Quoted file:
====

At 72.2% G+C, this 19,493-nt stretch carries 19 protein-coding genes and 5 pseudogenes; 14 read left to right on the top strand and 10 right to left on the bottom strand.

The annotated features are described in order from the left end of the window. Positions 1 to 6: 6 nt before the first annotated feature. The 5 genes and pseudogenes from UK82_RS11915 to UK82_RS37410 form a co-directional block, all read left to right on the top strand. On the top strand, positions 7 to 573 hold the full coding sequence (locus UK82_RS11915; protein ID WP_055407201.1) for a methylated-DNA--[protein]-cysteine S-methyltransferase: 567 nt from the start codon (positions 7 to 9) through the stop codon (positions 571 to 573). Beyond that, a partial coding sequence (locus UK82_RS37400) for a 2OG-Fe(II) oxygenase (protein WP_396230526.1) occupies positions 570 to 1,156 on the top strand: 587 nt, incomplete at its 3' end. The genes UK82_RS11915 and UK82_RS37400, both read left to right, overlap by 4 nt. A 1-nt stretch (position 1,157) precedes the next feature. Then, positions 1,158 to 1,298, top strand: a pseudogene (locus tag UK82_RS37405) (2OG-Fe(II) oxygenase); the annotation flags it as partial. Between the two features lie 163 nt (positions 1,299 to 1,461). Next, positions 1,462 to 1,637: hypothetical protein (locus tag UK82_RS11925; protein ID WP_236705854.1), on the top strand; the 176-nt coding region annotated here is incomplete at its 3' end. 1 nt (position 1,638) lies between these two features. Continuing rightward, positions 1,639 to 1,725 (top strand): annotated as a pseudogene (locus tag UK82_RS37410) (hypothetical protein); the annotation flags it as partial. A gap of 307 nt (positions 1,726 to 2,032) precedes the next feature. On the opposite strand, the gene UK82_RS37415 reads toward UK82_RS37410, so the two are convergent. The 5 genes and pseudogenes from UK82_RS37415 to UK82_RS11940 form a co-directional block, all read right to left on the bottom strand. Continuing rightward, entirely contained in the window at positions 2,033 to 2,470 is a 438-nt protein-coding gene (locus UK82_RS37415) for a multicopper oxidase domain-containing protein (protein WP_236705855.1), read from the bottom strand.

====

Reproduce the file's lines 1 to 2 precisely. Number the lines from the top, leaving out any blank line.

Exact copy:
At 72.2% G+C, this 19,493-nt stretch carries 19 protein-coding genes and 5 pseudogenes; 14 read left to right on the top strand and 10 right to left on the bottom strand.

The annotated features are described in order from the left end of the window. Positions 1 to 6: 6 nt before the first annotated feature. The 5 genes and pseudogenes from UK82_RS11915 to UK82_RS37410 form a co-directional block, all read left to right on the top strand. On the top strand, positions 7 to 573 hold the full coding sequence (locus UK82_RS11915; protein ID WP_055407201.1) for a methylated-DNA--[protein]-cysteine S-methyltransferase: 567 nt from the start codon (positions 7 to 9) through the stop codon (positions 571 to 573). Beyond that, a partial coding sequence (locus UK82_RS37400) for a 2OG-Fe(II) oxygenase (protein WP_396230526.1) occupies positions 570 to 1,156 on the top strand: 587 nt, incomplete at its 3' end. The genes UK82_RS11915 and UK82_RS37400, both read left to right, overlap by 4 nt. A 1-nt stretch (position 1,157) precedes the next feature. Then, positions 1,158 to 1,298, top strand: a pseudogene (locus tag UK82_RS37405) (2OG-Fe(II) oxygenase); the annotation flags it as partial. Between the two features lie 163 nt (positions 1,299 to 1,461). Next, positions 1,462 to 1,637: hypothetical protein (locus tag UK82_RS11925; protein ID WP_236705854.1), on the top strand; the 176-nt coding region annotated here is incomplete at its 3' end. 1 nt (position 1,638) lies between these two features. Continuing rightward, positions 1,639 to 1,725 (top strand): annotated as a pseudogene (locus tag UK82_RS37410) (hypothetical protein); the annotation flags it as partial. A gap of 307 nt (positions 1,726 to 2,032) precedes the next feature. On the opposite strand, the gene UK82_RS37415 reads toward UK82_RS37410, so the two are convergent. The 5 genes and pseudogenes from UK82_RS37415 to UK82_RS11940 form a co-directional block, all read right to left on the bottom strand. Continuing rightward, entirely contained in the window at positions 2,033 to 2,470 is a 438-nt protein-coding gene (locus UK82_RS37415) for a multicopper oxidase domain-containing protein (protein WP_236705855.1), read from the bottom strand.